The Adventures of Captain Comic
Critic Reviews add missing review
Average score: 2.8 out of 5 (based on 31 ratings with 8 reviews)
This game has a good mix of fantasy, science fiction, heroism, and humor in it. It has a superhero with a funny name who goes to a planet named after a type of computer. He has to recover three treasures commonly used in fantasy stories that were stolen from another planet (that name is really cosmo spelled backwards). Michael sure used many good tricks while making this game.
Michael also does well with his use of story setting, items, and enemies. Rather than having a planet with one type of landscape, he combines several lands including a medieval castle landscape, an alien moon, and an indoor space station, which make the game interesting. Instead of aliens, goblins, and robots, Michael uses other types of enemies like evil birds, evil bees, evil toads, little UFOs, atoms, and even beach balls, which aren't used in most games and make the game even more fun. As for the items, some, like the jumping boots, are commonly used in Mario games, but like everything else in the game, most are not common in other games. The game graphics are old, but they look really colorful and are brighter than most 80's games. I think the game is really fun.
Although this game is fun it really leaves plenty of room for other things. Every time you start a new game everything is the same. The Difficulty level is the same; there is no option to make the game easier or harder, and the levels always have items and enemies in the same places. The pause menu only has a quit option, rather than other choices like sound on/off, clear high score, and load/save. Michael also could have added a more challenging way to get the treasures when you come up to them, like solve a puzzle, or fight a boss. Also, if it's a planet with a castle, a space station, and several indoor areas, why are there no people and only animals? The story also could have gone into a little more detail, like show whatever stole the treasures.
While the graphics are alright, the sound effects and music are really lacking. A lot of it is very brief and quiet, and the theme song is a Marine Corps theme. I 'm sure Michael could've thought of his own theme.
The Bottom Line
Unlike most 80's games with the same graphics and sound as this one, it does lack a bit. Most fans of these games may put this game down, but I still think it is worth trying because it still has that good combination of game elements, and new elements not used in most games.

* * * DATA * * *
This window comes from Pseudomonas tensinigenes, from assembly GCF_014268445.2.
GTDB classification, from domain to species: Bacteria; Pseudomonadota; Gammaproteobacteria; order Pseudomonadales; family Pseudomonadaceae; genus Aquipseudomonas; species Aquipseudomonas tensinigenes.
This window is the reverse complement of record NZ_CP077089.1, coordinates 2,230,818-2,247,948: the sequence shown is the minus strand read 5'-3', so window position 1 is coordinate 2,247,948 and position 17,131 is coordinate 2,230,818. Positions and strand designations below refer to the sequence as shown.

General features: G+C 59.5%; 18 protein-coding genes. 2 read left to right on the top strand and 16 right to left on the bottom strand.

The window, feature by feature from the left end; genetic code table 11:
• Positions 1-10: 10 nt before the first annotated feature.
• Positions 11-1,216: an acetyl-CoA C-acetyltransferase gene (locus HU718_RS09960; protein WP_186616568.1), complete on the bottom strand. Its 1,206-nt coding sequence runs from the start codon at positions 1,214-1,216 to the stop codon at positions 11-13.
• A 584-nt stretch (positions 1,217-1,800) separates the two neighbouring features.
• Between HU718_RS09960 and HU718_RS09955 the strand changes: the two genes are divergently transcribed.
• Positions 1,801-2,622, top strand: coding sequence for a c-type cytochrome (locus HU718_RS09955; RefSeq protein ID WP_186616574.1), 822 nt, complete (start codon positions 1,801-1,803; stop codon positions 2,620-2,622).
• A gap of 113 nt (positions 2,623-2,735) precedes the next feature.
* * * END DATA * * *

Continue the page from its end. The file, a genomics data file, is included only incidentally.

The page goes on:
DOS · by Andrew Shepard (1389) · 2007
Well, do you know how rare it was to find a good platformer on PC? We had 2 companies: Apogee and Epic. This was a nice little diversion.
The graphics aren't great, but they don't suck either. I guess they're pretty good for the time.
This also is a very good way to get your little brother away so you can play Captain Blood in peace.
Control. The control was, in a word, pathetic. What the heck were they thinking? It responds 20 minutes after you hit the key!
Also, the speed was slow on older machines, but in the day of Pentium III, that isn't a problem.
The Bottom Line
Not great, but not horrible either. A good diversion for a few hours. After that, it will annoy you.
DOS · by emerging_lurker (160) · 2000
It was the first EGA game I remember playing that was colorful and came close to what we were used to on the NES and Sega Master System. It was shareware and didn't cost anything to try it out.
It was very slow on the average machine at the time. The animations are done with only a few frames so they look jumpy. It was late 1989 by the time it was really available on all BBS's. And shareware without an incentive of a new game when you paid didn't seem to make sense.
The Bottom Line
It is a side scrolling platform game like super mario brothers. It may have been the first of it's kind but quickly became old news as more shareware PC platform games hit the market.
DOS · by gametrader (208) · 2004
I have noticed that most people who like this game like it because of fond memories of playing it in younger years. Well, that is also the case with me, but to the rest I have to say that it is not fair to compare this game to more modern ones. And in 1988 the PC was still primarily used for work purposes, and not for gaming. When I got my first PC (a 4.77/8 MHz Turbo-XT clone with EGA graphics) in 1989, this was among the first games that I played. Let me tell you why I think that this was an excellent game at that time:
At a time when many PC games still came in the classic (or let's say awful) four CGA colours, Captain Comic featured a stunning 16 colour palette. The main character's movement is nicely animated (compare it to Sierra's adventures and NOT to Prince of Persia which was released in 1990), the enemies are also well-drawn, but what I like most about the game is the beautiful landscape. It starts out a little lame in the nightly forest, then you get a glimpse of the futuristic indoor world behind the door underneath from where you picked the key, which is also not too exciting (and not the right way in the game, as you soon find out). But then you get to the LAKE area, and this is soooo beautiful! Turquoise water and distant evergreen trees in the background, what a landscape! From this point I was eager to explore the rest of the world, and I remember how excited I was when I first reached a point where I had never been before. Then you get to the... well, find out for yourself, the next levels and the rest of the game are in my opinion very beautiful.